Genetic Testing For Early Detection of Ovarian Cancer

You are probably aware of genetic testing as a way of discovering or confirming your family's geographic or ethnic heritage: "Where are my great grandparents really from?" Gene testing may also be employed to discover a possible predisposition to a variety of diseases, including ovarian cancer (OC). Many forms of cancer may be genetically inherited, and in the case of ovarian cancer, early detection is by far the greatest weapon in combating this terrible disease.

With this in mind, recent advances in genetic, or DNA testing, in conjunction with your family history, may make it possible to predict whether you or a loved one has a predisposition to not only OC, but other forms of cancer as well.

Please discuss genetic testing with your doctor, particularly if there is a history of cancer in your family. Your doctor may be able to help you navigate early detection and to suggest what warning signs to look for based on the results of these tests. Many of us ignore the earliest warnings that our bodies attempt to give us when something is not quite right, particularly if the early discomfort caused by OC is not mainifested as pain, illness or obvious changes in a variety of aspects of our health.

This was the case with Andrea's form of ovarian cancer and when she began to feel uncomfortable with her slightly swollen abdomen and the fluid buildup in her lower legs, her undiagnosed cancer was already quite advanced. Andrea was tested for the BRCA1 and BRCA2 genes after her OC diagnoses and the BRCA mutations were not present. This simply illustrates that gene testing and family history are not the only ways to discover the presence of cancer, but please be proactive in its early detection and use all the tools available.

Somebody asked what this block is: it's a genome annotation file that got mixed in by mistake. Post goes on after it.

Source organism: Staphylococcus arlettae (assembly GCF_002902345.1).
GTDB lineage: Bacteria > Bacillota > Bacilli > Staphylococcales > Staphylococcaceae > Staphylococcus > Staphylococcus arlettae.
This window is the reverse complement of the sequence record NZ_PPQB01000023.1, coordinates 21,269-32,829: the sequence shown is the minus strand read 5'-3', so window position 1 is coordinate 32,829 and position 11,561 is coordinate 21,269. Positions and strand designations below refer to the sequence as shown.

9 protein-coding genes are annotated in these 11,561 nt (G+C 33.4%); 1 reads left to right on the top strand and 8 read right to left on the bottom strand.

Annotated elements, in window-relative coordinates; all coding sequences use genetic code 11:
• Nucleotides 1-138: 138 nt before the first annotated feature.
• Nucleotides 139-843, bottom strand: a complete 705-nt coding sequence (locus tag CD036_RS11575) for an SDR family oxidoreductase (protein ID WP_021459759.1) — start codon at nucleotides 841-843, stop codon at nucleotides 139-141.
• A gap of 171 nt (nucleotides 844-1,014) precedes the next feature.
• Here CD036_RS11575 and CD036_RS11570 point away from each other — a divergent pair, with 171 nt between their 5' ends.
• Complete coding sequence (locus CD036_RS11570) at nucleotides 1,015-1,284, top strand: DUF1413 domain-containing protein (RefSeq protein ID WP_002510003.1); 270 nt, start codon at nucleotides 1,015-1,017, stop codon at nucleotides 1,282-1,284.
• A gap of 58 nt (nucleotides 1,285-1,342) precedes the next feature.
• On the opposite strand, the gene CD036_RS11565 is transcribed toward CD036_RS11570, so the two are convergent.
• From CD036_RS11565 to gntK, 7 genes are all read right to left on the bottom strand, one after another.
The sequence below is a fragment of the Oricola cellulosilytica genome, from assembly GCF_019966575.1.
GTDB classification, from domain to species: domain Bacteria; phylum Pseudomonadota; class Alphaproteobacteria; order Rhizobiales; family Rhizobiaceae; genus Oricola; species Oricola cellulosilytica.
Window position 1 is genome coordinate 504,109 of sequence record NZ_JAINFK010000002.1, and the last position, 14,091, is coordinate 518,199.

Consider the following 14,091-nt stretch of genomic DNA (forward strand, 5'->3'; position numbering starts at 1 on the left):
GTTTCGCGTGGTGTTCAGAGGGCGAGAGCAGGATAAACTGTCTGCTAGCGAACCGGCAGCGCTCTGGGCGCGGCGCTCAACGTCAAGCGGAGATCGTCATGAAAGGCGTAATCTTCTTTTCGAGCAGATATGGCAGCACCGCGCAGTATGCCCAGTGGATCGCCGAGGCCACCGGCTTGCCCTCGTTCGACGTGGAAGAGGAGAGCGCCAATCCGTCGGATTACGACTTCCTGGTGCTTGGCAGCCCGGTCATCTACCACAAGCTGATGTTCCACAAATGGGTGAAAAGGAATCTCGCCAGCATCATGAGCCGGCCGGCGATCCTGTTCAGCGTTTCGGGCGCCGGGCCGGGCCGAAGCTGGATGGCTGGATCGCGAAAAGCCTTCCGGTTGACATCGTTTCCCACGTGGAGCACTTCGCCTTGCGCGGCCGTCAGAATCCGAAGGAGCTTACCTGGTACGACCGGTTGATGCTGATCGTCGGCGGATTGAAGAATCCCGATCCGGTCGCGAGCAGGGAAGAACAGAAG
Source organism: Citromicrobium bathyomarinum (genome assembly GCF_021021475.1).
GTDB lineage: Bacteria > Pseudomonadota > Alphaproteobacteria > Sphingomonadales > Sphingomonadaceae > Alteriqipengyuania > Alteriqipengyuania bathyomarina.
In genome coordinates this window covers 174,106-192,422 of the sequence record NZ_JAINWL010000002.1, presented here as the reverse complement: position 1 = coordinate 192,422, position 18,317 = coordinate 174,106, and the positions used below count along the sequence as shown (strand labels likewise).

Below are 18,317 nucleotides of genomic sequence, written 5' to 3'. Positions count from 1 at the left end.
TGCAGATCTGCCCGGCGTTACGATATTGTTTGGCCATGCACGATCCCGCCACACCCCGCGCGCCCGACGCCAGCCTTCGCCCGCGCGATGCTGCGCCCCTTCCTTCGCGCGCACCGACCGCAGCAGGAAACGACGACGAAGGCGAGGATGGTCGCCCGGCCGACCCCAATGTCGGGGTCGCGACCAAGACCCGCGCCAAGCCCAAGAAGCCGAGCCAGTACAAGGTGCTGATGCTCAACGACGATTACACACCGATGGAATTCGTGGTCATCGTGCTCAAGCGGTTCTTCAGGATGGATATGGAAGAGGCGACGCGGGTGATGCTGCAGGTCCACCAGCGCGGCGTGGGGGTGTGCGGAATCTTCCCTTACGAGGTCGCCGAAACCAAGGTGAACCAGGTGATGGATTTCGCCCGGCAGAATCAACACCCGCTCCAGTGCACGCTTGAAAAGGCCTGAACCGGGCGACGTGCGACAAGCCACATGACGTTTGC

In the coming months I hope to add additional information about established genetic testing companies that may make it easier for you to have a dialog with your doctor and to help you gain knowledge about a possible predisposition to OC. The cost for genetic testing can be minimal. Many testing companies charge as little $250 for testing and analysis and in some cases this may be covered by insurance. Please do a simple online search for "Gene testing for predisposition of ovarian cancer" or visit the NOCC website for more comprehensive information:

Please take the NOCC quiz as well:

- Bart Harris

Andrea's Hope Foundation's website is not meant to take the place of a healthcare provider's examination, diagnosis, prognosis, or treatment referrals, but rather to encourage women to be aware of their health status and to seek medical care from their physicians and healthcare institutions. Andrea's Hope Foundation is a charitable organization dedicated to raising and providing funds for ovarian cancer research and education and for making hospice and other end-of-life care more affordable.